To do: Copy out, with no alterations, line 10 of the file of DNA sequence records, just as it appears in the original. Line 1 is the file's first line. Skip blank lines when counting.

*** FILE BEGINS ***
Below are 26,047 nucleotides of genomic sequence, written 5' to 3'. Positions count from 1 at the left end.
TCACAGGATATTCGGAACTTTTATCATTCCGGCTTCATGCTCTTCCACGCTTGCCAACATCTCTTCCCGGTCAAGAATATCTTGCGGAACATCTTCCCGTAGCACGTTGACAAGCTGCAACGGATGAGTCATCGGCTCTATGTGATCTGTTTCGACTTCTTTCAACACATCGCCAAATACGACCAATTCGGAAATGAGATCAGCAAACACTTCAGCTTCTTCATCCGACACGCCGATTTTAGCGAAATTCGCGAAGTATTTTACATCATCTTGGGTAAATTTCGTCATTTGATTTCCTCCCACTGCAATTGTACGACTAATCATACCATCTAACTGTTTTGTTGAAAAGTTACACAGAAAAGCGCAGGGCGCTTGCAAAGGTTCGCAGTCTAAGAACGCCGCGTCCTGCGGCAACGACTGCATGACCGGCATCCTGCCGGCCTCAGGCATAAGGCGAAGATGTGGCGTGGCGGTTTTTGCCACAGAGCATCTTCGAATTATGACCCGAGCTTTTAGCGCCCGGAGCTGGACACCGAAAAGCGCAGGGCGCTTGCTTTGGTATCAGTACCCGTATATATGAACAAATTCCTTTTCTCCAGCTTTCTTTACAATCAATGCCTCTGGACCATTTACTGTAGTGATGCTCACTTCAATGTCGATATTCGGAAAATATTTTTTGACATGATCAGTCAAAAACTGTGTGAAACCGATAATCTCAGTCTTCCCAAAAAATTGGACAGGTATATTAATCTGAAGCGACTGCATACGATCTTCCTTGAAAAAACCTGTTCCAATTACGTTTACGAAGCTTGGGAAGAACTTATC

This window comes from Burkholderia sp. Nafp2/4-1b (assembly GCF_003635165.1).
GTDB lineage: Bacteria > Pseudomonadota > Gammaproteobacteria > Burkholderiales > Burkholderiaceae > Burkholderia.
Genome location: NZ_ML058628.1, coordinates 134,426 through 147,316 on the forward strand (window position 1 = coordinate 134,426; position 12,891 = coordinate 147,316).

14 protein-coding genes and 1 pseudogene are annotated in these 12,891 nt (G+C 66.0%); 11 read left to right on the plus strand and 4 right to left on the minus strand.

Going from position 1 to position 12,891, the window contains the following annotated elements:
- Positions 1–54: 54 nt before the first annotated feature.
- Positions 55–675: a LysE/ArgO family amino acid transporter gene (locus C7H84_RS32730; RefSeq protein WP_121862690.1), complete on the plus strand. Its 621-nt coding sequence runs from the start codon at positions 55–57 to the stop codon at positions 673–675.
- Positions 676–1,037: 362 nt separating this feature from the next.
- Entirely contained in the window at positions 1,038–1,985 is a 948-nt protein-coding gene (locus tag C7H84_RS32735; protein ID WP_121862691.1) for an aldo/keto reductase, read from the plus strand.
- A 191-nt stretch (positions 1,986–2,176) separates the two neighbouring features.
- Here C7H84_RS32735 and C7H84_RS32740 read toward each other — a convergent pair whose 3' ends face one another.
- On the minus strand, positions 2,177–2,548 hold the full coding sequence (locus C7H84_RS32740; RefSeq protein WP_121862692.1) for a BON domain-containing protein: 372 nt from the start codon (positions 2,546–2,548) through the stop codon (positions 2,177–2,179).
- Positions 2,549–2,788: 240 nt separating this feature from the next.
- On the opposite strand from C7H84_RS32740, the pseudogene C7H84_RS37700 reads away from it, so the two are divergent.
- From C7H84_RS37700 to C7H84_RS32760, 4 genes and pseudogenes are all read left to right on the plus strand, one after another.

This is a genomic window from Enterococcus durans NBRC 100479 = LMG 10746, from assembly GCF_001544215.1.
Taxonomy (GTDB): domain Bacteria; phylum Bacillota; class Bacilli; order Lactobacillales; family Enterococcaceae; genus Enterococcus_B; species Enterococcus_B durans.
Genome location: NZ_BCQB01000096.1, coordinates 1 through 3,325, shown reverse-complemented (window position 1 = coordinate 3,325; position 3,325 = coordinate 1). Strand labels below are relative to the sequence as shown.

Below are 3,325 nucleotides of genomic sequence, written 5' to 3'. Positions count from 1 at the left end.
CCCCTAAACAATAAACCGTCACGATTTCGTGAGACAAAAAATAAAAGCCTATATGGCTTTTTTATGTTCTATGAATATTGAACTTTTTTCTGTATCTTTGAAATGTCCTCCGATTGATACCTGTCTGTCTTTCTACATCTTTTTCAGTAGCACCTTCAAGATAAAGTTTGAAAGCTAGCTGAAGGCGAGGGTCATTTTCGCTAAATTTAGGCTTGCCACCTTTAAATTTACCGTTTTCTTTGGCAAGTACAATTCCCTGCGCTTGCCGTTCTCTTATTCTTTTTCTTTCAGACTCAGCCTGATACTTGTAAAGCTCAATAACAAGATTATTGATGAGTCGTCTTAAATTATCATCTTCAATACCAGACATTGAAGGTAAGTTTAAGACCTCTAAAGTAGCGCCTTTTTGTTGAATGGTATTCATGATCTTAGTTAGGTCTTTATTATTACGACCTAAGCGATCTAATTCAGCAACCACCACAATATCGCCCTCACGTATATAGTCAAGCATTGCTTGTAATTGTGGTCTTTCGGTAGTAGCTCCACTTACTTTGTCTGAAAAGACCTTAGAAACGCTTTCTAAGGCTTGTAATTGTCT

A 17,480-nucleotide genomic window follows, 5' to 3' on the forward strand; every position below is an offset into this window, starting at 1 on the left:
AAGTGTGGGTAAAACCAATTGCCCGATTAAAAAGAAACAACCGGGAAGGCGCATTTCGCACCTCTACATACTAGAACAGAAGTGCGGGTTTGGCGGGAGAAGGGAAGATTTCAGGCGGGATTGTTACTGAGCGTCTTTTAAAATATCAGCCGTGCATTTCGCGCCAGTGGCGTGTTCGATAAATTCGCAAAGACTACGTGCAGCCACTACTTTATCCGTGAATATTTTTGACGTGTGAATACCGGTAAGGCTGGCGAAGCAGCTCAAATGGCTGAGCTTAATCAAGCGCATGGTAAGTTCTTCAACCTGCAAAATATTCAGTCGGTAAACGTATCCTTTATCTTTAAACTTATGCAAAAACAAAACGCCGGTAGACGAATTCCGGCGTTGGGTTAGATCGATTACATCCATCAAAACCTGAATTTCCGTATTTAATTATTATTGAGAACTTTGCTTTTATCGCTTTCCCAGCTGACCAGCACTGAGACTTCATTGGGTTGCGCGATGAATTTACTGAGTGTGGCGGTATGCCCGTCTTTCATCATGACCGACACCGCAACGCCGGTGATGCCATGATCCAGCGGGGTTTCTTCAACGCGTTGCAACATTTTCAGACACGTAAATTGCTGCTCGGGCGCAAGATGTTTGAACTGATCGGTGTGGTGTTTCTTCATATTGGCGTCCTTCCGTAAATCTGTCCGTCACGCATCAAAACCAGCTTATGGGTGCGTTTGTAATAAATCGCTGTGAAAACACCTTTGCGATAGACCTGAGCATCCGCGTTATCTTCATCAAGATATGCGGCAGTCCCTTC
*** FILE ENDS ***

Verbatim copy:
- Positions 676–1,037: 362 nt separating this feature from the next.